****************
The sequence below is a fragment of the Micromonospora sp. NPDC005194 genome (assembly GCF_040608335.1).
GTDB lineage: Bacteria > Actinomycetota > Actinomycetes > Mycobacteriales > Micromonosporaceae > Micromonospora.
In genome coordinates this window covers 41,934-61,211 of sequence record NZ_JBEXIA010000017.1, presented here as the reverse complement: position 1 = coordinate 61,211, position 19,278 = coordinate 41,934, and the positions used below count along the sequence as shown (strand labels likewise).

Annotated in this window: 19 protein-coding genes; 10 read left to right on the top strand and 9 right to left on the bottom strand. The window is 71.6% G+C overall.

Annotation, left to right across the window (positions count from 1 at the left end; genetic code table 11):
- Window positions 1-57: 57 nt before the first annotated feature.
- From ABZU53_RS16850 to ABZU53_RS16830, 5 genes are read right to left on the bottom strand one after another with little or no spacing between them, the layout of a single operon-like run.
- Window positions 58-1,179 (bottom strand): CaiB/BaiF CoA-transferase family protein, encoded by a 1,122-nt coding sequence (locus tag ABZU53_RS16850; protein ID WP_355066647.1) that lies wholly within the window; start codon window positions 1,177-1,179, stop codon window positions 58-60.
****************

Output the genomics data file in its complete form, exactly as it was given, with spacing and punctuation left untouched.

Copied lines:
The sequence below is a fragment of the Micromonospora sp. NPDC005194 genome (assembly GCF_040608335.1).
GTDB lineage: Bacteria > Actinomycetota > Actinomycetes > Mycobacteriales > Micromonosporaceae > Micromonospora.
In genome coordinates this window covers 41,934-61,211 of sequence record NZ_JBEXIA010000017.1, presented here as the reverse complement: position 1 = coordinate 61,211, position 19,278 = coordinate 41,934, and the positions used below count along the sequence as shown (strand labels likewise).

Annotated in this window: 19 protein-coding genes; 10 read left to right on the top strand and 9 right to left on the bottom strand. The window is 71.6% G+C overall.

Annotation, left to right across the window (positions count from 1 at the left end; genetic code table 11):
- Window positions 1-57: 57 nt before the first annotated feature.
- From ABZU53_RS16850 to ABZU53_RS16830, 5 genes are read right to left on the bottom strand one after another with little or no spacing between them, the layout of a single operon-like run.
- Window positions 58-1,179 (bottom strand): CaiB/BaiF CoA-transferase family protein, encoded by a 1,122-nt coding sequence (locus tag ABZU53_RS16850; protein ID WP_355066647.1) that lies wholly within the window; start codon window positions 1,177-1,179, stop codon window positions 58-60.